Friday, July 27, 2012

Human nature and the Aurora shootings.

Time Ideas has published an opinion piece on mass murder being the result of an essential male nature, “The Overwhelming Maleness of Mass Homicide.” The author, Erica Christakis writes
We’ve been down this path so many times, yet we keep missing the elephant in the room: How many of the worst mass murderers in American history were women? None [presumably Christakis is counting women mass murderers among the "best" mass murderers]. This is not to suggest that women are never violent, and there are even the rare cases of female serial killers. But why aren’t we talking about the glaring reality that acts of mass murder (and, indeed, every single kind of violence) are overwhelmingly perpetrated by men? Pointing out that fact may seem politically incorrect or irrelevant, but our silence about the huge gender disparity of such violence may be costing lives.
She goes on to approvingly quote Steven Pinker and his book The Better Angels of Our Nature, and then, unsurprisingly, to argue that the tendency to mass murder is part of male human nature.
We shouldn’t need Steven Pinker, one of the world’s leading psychologists and the author of the book, The Better Angels of Our Nature, to tell us the obvious: “Though the exact ratios vary, in every society, it is the males more than the females who play-fight, bully, fight for real, kill for real, rape, start wars and fight in wars.”
I don't know if Christakis considers herself an evolutionary psychologist or if she just likes the basic argument of evolutionary psychology, that of a cultureless human nature. She seems to share their fascination with sex differences. And shares many of the problems with that approach.

One problem is the tendency to leap to sweeping conclusions about human nature on the basis of poorly-understood data and minuscule statistical effects. Another is that we end up with vacuous, ahistorical explanations that do not contribute to our understanding.

In this piece she uses sex and gender interchangeably, but what she is talking about is sex--biology; not society, not culture, and not gender. She is arguing that mass murder is a biological part of male nature, and always has been (citing Pinker here). Besides the quote from Better Angels, her evidence is the fact (and it is a fact) that in the US, most mass murderers are men. The problem is, while that tells us something significant about mass-murderers, it tells us very little about men.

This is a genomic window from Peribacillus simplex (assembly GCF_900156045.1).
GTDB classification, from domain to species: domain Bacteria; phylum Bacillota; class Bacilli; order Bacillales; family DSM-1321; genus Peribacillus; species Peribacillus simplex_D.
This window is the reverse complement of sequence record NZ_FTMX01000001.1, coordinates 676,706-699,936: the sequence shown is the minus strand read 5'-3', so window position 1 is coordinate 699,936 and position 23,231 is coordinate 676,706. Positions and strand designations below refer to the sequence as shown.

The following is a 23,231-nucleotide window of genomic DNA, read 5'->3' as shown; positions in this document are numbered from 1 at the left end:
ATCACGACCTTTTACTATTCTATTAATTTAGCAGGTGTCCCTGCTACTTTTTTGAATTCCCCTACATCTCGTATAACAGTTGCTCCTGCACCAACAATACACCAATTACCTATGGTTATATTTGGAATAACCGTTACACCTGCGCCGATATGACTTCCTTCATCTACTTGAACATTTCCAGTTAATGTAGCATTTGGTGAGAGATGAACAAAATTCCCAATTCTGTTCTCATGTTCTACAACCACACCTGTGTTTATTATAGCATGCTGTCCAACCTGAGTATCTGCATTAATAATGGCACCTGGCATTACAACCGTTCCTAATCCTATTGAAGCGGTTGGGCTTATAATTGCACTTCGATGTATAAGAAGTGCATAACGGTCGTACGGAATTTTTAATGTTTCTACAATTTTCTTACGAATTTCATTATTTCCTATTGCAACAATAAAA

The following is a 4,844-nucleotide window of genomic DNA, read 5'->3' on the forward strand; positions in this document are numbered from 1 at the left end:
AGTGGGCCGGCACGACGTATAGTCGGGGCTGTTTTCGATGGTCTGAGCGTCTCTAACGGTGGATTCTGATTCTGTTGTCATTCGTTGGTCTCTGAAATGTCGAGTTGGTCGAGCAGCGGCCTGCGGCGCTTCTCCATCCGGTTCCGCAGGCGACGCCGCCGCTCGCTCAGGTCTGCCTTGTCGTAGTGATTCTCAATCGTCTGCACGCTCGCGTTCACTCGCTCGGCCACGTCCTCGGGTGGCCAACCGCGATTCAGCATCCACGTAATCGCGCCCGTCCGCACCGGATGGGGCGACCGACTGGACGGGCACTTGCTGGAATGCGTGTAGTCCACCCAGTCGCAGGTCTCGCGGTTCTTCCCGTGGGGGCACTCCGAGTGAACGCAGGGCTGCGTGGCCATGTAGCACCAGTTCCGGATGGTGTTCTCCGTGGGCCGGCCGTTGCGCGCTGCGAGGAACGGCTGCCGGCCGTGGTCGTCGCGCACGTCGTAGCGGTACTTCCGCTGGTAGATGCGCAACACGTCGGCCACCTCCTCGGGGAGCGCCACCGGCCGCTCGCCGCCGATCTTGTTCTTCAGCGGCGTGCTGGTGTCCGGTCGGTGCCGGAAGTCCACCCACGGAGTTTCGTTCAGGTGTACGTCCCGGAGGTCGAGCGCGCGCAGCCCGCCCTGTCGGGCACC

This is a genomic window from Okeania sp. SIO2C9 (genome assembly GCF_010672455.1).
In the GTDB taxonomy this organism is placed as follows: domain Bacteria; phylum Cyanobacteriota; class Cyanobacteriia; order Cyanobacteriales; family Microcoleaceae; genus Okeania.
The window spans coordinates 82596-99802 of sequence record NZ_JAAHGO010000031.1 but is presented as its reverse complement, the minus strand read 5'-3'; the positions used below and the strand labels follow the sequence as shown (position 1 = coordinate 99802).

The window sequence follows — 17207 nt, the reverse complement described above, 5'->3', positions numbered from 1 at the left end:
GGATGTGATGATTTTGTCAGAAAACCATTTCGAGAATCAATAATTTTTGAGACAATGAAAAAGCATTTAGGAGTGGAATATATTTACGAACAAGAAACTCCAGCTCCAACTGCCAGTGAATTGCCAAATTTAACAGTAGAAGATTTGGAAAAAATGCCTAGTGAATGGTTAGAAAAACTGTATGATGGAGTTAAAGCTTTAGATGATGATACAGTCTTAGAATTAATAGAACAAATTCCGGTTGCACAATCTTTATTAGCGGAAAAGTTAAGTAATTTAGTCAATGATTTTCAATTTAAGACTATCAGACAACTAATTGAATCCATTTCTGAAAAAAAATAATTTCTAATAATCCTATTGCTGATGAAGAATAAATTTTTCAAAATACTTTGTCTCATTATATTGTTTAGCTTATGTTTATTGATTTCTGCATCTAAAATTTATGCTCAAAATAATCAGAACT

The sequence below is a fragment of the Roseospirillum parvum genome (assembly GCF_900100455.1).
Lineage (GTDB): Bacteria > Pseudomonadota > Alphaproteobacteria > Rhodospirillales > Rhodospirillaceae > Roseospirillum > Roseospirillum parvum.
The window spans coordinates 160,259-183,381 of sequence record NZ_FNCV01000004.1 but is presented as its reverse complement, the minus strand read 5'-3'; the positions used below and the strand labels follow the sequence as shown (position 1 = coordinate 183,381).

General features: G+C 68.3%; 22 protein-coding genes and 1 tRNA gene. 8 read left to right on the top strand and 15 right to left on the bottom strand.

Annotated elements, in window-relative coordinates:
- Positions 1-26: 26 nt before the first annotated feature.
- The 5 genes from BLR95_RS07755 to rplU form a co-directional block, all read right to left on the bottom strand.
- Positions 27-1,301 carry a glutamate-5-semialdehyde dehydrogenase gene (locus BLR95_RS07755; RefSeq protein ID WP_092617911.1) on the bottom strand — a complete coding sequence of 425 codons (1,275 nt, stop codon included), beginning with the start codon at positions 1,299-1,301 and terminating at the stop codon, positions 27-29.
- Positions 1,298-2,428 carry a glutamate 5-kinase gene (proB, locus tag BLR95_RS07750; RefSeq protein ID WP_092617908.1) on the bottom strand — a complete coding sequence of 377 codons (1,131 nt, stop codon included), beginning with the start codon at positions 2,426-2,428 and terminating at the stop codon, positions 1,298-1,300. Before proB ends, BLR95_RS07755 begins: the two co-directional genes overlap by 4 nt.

If Christakis is interested in the relationship between mass-murder and male nature, the relevant question is not “what percentage of mass murders are committed by men?”, but “what percentage of men commit mass murders?” I don’t know the answer to the second question, but my offhand answer would be “very small, several decimal places very small.” If you think of that number, then obviously not committing mass murder is a part of male nature, (and always has been). Being male is in no way a predictor of being a mass-murderer. Now, one could argue that it is male nature to have a 0.00whatever% chance of being a mass-murderer. That might be true, but with those numbers it is little better than saying everything some male does is part of male biology. Even assuming it’s true, it’s true in a trivial and uninteresting way, and we are right back at seeing mass murder as a random event. Something else is going on besides human nature.

If Christakis wants to talk about males and mass-murder, she needs to consider gender rather than just sex. I have no background in mass-murder research. But there is research on it. I did a quick skim. There are different kinds of mass-murder, there are different psychological make-ups, and there are a variety of social and historical conditions. In brief, it’s complicated. Blowing off this research and the complexity and variation of the phenomenon for a simplistic appeal to human nature gets us nowhere.

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